OWSA: What exactly is the Wasundhara approach for which WOTR received the Kyoto Award?

MDS: Wasundhara in Sanskrit translates as ‘the earth’, and it connotes compassion, caring, co-responsibility and harmony. The approach was developed after many trials and errors and in the wake of an important question that we asked ourselves which was that why shouldn’t we empower the villagers to do something for their own selves instead of simply managing the programmes ourselves in the role of either an NGO or a government agency.

Therefore, envisioning the development of their village, the local community is guided to assess needs, set priorities, and identify government schemes and projects to fund these and prepare project plans. An action plan emerges wherein responsibilities are affixed. This process is phased over a period of 3-4 years.

The outcome of such an approach creates the necessary dynamics and incentives for the Village Development Committee, the Samyukta Mahila Samiti (apex body of the women’s self help groups) together with the PRI (Panchayati Raj Institution) to demonstrate their ability to shoulder the development of their village. Tools and strategies (such as wealth ranking) are put to use that provide a positive discrimination in favor of the disadvantaged. The abilities of the capacity building organisations are developed in technical, managerial, social, accounting and reporting skills.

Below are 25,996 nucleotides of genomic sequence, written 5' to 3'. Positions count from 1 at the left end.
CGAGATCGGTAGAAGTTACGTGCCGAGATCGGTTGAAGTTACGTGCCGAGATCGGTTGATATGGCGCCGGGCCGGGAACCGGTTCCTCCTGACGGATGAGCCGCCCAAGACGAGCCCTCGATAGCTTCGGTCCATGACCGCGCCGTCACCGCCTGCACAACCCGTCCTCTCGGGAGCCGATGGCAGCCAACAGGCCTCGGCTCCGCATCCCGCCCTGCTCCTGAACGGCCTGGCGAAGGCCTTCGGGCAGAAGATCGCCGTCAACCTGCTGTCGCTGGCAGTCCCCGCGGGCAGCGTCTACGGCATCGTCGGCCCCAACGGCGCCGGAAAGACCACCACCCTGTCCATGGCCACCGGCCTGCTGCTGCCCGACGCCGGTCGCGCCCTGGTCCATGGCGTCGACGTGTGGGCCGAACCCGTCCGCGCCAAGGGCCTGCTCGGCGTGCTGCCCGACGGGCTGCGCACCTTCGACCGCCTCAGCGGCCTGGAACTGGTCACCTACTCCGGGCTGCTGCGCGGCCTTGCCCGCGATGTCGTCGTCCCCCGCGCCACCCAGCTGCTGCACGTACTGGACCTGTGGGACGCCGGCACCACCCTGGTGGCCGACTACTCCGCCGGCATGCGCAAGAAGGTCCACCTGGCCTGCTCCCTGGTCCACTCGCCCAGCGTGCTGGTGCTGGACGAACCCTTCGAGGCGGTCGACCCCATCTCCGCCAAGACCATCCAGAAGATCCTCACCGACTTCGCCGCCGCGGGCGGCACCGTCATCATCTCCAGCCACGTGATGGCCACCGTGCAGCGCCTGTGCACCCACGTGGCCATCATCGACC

The ‘Wasundhara’ approach is being implemented in over 60 villages since the last three years with far-reaching impacts. It has resulted in promoting equity, gender sensitivity and sustainable development.

OWSA: Could you elaborate about the activities undertaken by WOTR?

MDS: WOTR was established in 1993 to undertake holistic and integrated developmental activities for poverty reduction in resource-fragile and rain-fed areas in India. We help trap the rain to regenerate the forests and enrich the environment, for the people and by the people who live there.

The main focus areas of WOTR are capacity building of village groups and NGOs for participatory watershed development, integrated farming systems (agriculture, horticulture, livestock, organic farming etc), self help promotion, direct implementation of watershed projects, micro enterprise promotion, training and extension for organisations and practitioners, development of concepts, pedagogies, training manuals, awareness generation tools, advocacy, documentation and action research.

More recently, WOTR has started its School for Sustainable Living and Livelihood (SSLL) and has initiated work in renewable energy (designed a clean stove using agrowaste pellets and promotion of solar home lighting systems).

OWSA: What have been the policy impacts of the work done by WOTR?

MDS: We designed and implemented a focused and integrated capacity building programme known as the Participatory Operational Pedagogy (POP) as a prelude to and necessary condition for large-scale project implementation. This practice of capacity building as a separate, prior and integral component of watershed development is now accepted and adopted by other programmes in the country.